Leader Facts

Reduce Your Stress By Focusing On The Facts

Finding The Other Side of That Hard Conversation

Step 2: Focus on the facts

There’s nothing better when you’re seeing eye-to-eye with another person. You are on the same page and feeling connected; very little effort is needed to communicate a feeling, idea or experience. Over time the relationship naturally becomes stronger and more intimate. Life is good.

However, even in the closest of relationships misunderstandings can crop up. One person is not at their emotional or mental best, something happens and intentions are misconstrued. Life happens, someone has an off day, week, month, etc.

Bottom line is that even in the best situations, there will be circumstances when things are not going as well as planned and you will need to have a conversation with the other person.  Chances are, if you are experiencing any stress, there’s a conversation that needs to happen.

Last week we started a series of posts on how to reduce the stress around having these types of conversations. First and foremost, to make sure you are seeing the other person as a partner rather than an adversary. This is to make sure you are going about this conversation with an attitude that will engender a spirit of cooperation with the other person.

In this post we’re going to cover the second step in reducing your stress around having a hard conversation. You do this by getting to the heart of the matter, stripping away all the emotion and drama that can cloud our reasoning.

Leader FactsThe second step is to: take a factual accounting of what is going on in this situation

Emotions are great red flags to make us aware of when one of our values is being infringed upon. Much like when we put our hand to a hot pan and the pain letting us know to remove our hand quickly, emotions let us know when we need to react to a situation we currently find ourselves in.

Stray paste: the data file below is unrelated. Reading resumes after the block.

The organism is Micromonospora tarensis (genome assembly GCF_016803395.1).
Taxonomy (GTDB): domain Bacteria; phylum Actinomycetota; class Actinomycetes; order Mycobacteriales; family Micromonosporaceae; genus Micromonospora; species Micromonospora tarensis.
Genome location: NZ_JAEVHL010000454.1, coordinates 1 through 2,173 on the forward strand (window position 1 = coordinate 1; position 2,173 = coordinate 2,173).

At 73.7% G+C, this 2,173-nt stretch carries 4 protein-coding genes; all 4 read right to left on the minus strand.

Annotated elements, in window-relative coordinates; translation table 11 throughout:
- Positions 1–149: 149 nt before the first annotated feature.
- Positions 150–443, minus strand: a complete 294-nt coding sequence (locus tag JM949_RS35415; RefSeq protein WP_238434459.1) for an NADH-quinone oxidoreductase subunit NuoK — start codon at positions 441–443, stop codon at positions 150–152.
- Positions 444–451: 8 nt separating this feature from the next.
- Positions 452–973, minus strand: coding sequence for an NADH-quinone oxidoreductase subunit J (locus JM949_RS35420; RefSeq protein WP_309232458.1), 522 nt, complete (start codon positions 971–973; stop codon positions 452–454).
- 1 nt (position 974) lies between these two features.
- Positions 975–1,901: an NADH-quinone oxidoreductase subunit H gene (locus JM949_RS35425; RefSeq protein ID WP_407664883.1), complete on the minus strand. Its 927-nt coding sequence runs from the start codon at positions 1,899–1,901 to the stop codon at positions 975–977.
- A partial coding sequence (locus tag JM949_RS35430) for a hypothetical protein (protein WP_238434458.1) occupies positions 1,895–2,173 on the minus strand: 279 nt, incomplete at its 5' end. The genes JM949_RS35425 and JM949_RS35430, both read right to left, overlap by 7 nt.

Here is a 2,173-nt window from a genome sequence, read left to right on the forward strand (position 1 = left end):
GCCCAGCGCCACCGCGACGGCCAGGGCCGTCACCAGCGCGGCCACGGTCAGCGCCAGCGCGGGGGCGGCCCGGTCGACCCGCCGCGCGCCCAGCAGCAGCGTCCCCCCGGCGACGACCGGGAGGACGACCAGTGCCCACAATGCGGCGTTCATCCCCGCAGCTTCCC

Emotions are great signals and guides but if you hold on to them for too long it’s like leaving a smoke detector going after the smoke has cleared. It clouds your judgment; you can’t think straight.

  • Acknowledge the emotion and the value it is connected to without judgment. You feel this way and you have every right to feel this way given your values and how you perceived what happened.
  • Now take a few breaths, come back to the present moment and focus on “what happened” that made you upset.
  • Take any malicious intent on the part of the other person out of your account. Recognize you don’t know the other person’s motives at this point. Zero in on the behavior and leave accusation out of it. Stick to the facts.

Don’t worry; the goal here is not to make you cold and emotionless. We’ll come back to that.

For now, you’ll want to:

  • Logically list out actions and what was said without any judgment of good/bad or right/wrong.

If you struggle with this step on your own recruit a friend or associate to help you to talk it out. And if you still struggle, don’t judge yourself too harshly. Depending on “what happened” you may still be recovering from the initial shock or emotional overload. If this is the case give yourself some time to cool off.

I find, though, talking it out with a trusted person usually helps in releasing any pent up emotion. You may need to repeat “what happened” several times before you feel anything close to a sense of calm.

Have a question? Struggled with the exercise or want to share? Leave a comment below!